Louis Anquetin Biography | Oil Painting Reproductions
1-26-1861 Étrépagny, FRA – 8-19-1932 Paris, FRABack to Artist IndexView Artists Paintings
Louis Anquetin was born in Étrépagny, France, and studied at the Lycée Pierre Corneille in Rouen. In 1882 he came to Paris and started attending Léon Bonnat's art studio, where he met Henri de Toulouse-Lautrec. The two artists later moved to the studio of Fernand Cormon, where they become friends with Émile Bernard and Vincent van Gogh.
Around 1887, Louis Anquetin and Bernard developed an art style that used flat regions of color and thick, black contour outlines. This style, named Cloisonnism by the art critic Edouard Dujardin, the inspiration coming from by both stained glass and Japanese Ukiyo-e. One case of this can be found in Avenue de Clichy: Five O'Clock in the Evening, perhaps the motivation for Van Gogh's acclaimed Cafe Terrace at Night, of which the colors and general view are very similar.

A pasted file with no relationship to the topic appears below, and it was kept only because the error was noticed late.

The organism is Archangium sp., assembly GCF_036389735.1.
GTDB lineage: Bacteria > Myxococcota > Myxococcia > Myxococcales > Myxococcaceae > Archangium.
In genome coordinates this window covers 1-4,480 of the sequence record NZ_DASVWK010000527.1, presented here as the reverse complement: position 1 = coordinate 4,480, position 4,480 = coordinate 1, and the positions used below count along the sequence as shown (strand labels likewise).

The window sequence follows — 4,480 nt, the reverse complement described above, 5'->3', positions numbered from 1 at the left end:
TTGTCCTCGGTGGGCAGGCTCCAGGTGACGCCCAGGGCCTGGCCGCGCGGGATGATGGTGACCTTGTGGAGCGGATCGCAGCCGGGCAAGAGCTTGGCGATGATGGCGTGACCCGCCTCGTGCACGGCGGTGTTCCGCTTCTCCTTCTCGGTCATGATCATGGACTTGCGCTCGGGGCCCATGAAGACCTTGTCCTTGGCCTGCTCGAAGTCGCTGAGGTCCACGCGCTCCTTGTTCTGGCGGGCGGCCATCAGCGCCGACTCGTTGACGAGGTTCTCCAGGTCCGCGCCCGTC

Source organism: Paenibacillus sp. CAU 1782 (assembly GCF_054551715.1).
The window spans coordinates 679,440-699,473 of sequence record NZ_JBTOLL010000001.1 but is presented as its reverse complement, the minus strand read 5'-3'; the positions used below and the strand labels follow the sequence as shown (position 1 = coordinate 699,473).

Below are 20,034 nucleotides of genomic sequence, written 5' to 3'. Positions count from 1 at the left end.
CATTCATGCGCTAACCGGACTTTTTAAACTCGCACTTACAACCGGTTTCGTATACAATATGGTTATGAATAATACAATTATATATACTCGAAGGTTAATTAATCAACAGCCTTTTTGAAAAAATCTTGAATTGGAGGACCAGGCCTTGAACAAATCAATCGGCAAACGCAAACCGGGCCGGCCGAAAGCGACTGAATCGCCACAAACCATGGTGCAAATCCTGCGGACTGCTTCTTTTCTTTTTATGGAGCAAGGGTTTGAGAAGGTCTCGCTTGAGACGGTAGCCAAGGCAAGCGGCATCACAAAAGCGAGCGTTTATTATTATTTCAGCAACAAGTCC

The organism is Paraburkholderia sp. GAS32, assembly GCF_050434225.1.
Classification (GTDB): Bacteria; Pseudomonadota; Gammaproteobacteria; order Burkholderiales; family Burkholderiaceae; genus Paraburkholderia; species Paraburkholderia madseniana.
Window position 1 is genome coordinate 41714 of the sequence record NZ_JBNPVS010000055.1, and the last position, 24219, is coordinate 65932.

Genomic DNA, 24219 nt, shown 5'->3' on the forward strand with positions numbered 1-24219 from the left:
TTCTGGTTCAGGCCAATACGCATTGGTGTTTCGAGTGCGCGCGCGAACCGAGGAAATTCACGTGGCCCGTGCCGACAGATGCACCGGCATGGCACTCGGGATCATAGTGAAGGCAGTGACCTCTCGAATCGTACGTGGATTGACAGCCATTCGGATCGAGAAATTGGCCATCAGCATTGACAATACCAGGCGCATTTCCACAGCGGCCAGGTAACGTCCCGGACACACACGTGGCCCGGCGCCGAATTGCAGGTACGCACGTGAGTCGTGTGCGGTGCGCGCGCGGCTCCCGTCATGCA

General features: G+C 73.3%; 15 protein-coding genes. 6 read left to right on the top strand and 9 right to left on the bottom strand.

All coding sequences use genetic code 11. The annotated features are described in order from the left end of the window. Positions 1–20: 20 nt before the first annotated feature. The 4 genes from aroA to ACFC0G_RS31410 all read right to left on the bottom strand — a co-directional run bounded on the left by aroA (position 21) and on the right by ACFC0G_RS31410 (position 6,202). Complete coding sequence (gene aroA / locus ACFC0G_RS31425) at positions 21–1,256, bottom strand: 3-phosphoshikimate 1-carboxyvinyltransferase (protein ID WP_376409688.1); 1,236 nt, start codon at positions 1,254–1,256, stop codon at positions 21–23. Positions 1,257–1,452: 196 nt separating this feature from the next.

He eventually fell from the public's eye after abandoning the modern movements and the current developments, picking instead to concentrate the studies of the Old Masters. In this way, Anquetin's works after the mid-1890s, for example, Rinaldo and Armida, were particularly Rubenesque in style and metaphorical in nature. In 1907 he met Jacques Maroger, a youthful artist who shared his enthusiasm, with whom he teamed up. Later in life, Louis Anquetin composed a book on Rubens, which was distributed in 1924.
Art Movement History: Post-Impressionism, Cloisonnism.
Artists Influencing Louis Anquetin: Leon Bonnat, Emile Bernard.
Painters Louis Anquetin Influenced: Jacques Maroger.
Artist's Biography compiled by Albert L. Mansour at The World's Artist, with text adapted from Wikipedia.